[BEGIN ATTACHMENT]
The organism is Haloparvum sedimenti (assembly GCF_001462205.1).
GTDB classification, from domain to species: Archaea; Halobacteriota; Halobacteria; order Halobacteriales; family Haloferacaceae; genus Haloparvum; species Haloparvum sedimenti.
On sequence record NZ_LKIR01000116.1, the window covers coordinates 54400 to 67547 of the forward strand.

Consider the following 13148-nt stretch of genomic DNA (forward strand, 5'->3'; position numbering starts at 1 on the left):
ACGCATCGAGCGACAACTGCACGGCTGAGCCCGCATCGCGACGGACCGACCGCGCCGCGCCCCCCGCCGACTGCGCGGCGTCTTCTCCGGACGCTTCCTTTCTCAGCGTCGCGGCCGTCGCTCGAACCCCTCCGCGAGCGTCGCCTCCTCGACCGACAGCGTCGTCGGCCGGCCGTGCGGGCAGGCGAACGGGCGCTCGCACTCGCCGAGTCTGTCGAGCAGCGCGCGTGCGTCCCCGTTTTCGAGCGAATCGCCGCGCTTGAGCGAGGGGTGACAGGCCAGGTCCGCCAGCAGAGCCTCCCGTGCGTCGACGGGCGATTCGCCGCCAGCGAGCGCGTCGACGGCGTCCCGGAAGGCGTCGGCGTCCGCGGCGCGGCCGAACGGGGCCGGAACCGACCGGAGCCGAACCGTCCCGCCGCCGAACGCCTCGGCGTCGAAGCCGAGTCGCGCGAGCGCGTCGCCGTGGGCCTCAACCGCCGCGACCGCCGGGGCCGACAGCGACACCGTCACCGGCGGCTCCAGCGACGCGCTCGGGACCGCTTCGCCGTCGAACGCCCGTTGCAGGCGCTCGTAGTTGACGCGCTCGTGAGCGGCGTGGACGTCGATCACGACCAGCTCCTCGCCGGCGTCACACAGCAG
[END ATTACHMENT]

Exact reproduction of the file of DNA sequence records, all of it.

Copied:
The organism is Haloparvum sedimenti (assembly GCF_001462205.1).
GTDB classification, from domain to species: Archaea; Halobacteriota; Halobacteria; order Halobacteriales; family Haloferacaceae; genus Haloparvum; species Haloparvum sedimenti.
On sequence record NZ_LKIR01000116.1, the window covers coordinates 54400 to 67547 of the forward strand.

Consider the following 13148-nt stretch of genomic DNA (forward strand, 5'->3'; position numbering starts at 1 on the left):
ACGCATCGAGCGACAACTGCACGGCTGAGCCCGCATCGCGACGGACCGACCGCGCCGCGCCCCCCGCCGACTGCGCGGCGTCTTCTCCGGACGCTTCCTTTCTCAGCGTCGCGGCCGTCGCTCGAACCCCTCCGCGAGCGTCGCCTCCTCGACCGACAGCGTCGTCGGCCGGCCGTGCGGGCAGGCGAACGGGCGCTCGCACTCGCCGAGTCTGTCGAGCAGCGCGCGTGCGTCCCCGTTTTCGAGCGAATCGCCGCGCTTGAGCGAGGGGTGACAGGCCAGGTCCGCCAGCAGAGCCTCCCGTGCGTCGACGGGCGATTCGCCGCCAGCGAGCGCGTCGACGGCGTCCCGGAAGGCGTCGGCGTCCGCGGCGCGGCCGAACGGGGCCGGAACCGACCGGAGCCGAACCGTCCCGCCGCCGAACGCCTCGGCGTCGAAGCCGAGTCGCGCGAGCGCGTCGCCGTGGGCCTCAACCGCCGCGACCGCCGGGGCCGACAGCGACACCGTCACCGGCGGCTCCAGCGACGCGCTCGGGACCGCTTCGCCGTCGAACGCCCGTTGCAGGCGCTCGTAGTTGACGCGCTCGTGAGCGGCGTGGACGTCGATCACGACCAGCTCCTCGCCGGCGTCACACAGCAG